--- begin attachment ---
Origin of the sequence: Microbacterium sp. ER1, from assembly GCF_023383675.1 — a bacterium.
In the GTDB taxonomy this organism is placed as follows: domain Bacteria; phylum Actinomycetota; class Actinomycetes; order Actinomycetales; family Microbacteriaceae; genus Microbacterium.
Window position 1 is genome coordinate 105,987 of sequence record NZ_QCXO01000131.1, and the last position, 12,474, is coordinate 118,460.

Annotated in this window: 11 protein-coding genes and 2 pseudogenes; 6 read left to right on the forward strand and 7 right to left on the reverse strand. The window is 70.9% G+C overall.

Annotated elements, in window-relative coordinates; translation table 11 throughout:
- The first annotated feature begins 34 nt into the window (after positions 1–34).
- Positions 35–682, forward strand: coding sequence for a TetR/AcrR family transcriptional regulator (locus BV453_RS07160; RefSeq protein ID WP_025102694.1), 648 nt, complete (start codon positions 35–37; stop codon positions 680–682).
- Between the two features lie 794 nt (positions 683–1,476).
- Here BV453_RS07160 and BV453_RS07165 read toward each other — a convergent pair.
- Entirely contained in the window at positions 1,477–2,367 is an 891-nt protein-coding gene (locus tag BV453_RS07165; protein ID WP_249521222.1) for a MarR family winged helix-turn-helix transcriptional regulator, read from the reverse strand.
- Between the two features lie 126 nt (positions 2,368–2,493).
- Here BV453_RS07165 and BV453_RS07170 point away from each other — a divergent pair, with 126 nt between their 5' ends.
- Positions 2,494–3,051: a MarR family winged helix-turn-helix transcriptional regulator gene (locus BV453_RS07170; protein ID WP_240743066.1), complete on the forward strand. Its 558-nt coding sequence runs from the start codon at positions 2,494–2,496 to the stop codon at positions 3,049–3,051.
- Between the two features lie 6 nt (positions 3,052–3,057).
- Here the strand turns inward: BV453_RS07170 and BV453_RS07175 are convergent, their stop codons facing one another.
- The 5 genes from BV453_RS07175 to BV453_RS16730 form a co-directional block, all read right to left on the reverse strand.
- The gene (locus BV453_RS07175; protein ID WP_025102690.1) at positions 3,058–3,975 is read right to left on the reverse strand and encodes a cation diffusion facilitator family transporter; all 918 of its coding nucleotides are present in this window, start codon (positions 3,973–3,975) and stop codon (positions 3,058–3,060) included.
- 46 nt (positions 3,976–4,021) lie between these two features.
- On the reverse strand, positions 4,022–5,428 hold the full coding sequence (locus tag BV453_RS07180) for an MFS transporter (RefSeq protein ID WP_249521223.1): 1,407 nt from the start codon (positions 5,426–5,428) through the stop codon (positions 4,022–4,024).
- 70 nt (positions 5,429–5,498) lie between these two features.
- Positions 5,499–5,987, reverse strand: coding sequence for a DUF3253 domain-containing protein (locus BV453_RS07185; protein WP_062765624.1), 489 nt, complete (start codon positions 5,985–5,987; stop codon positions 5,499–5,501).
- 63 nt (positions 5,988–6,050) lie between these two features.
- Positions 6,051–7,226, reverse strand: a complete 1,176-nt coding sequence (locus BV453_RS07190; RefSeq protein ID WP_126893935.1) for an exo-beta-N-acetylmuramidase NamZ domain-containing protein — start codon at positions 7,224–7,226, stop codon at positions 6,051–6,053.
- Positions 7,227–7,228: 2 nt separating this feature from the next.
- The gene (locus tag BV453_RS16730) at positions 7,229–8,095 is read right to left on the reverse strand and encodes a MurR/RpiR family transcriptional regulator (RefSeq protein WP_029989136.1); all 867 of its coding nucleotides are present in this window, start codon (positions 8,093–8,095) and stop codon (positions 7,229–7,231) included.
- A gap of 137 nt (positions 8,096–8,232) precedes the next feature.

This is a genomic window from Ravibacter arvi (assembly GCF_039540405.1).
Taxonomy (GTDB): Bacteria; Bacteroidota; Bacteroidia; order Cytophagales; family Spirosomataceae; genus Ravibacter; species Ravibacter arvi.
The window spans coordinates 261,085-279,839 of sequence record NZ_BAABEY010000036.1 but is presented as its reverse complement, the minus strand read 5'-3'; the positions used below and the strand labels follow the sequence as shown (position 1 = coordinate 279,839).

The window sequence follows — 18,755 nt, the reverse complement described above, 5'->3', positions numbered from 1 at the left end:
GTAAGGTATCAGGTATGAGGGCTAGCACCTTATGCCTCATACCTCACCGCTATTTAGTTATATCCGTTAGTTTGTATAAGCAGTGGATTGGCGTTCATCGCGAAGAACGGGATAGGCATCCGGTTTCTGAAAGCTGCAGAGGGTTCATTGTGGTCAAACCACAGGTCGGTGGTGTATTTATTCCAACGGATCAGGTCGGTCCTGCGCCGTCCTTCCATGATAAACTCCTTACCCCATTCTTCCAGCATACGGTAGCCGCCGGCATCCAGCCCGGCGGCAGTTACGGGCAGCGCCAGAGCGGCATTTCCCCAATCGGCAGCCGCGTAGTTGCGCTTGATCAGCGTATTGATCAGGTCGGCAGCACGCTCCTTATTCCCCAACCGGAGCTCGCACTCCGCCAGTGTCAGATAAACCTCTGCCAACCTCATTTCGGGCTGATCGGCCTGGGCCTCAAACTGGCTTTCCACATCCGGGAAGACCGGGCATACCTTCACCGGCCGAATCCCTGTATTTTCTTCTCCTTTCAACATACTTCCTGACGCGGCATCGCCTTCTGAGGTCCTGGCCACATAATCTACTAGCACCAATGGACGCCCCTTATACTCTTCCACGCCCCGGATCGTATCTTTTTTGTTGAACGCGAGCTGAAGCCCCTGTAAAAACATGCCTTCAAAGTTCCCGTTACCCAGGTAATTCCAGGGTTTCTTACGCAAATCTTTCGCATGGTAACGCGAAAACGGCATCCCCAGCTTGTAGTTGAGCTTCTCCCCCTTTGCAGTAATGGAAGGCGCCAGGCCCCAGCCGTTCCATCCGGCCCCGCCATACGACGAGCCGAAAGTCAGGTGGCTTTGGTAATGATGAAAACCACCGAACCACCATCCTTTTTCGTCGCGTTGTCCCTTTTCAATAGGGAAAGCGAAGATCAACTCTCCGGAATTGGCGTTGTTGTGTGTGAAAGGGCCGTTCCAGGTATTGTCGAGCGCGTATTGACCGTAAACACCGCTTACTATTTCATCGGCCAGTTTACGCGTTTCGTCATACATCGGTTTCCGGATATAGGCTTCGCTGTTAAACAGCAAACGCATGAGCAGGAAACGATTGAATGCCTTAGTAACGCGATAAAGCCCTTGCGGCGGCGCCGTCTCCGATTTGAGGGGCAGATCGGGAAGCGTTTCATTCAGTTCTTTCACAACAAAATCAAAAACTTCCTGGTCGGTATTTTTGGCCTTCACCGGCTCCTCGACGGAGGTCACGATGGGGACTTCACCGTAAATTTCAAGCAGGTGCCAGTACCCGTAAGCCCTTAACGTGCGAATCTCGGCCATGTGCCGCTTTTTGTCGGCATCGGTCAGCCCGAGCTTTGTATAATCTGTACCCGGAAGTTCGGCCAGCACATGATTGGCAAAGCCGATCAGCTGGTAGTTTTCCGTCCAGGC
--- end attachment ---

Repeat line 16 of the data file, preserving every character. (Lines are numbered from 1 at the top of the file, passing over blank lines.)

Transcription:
- The 5 genes from BV453_RS07175 to BV453_RS16730 form a co-directional block, all read right to left on the reverse strand.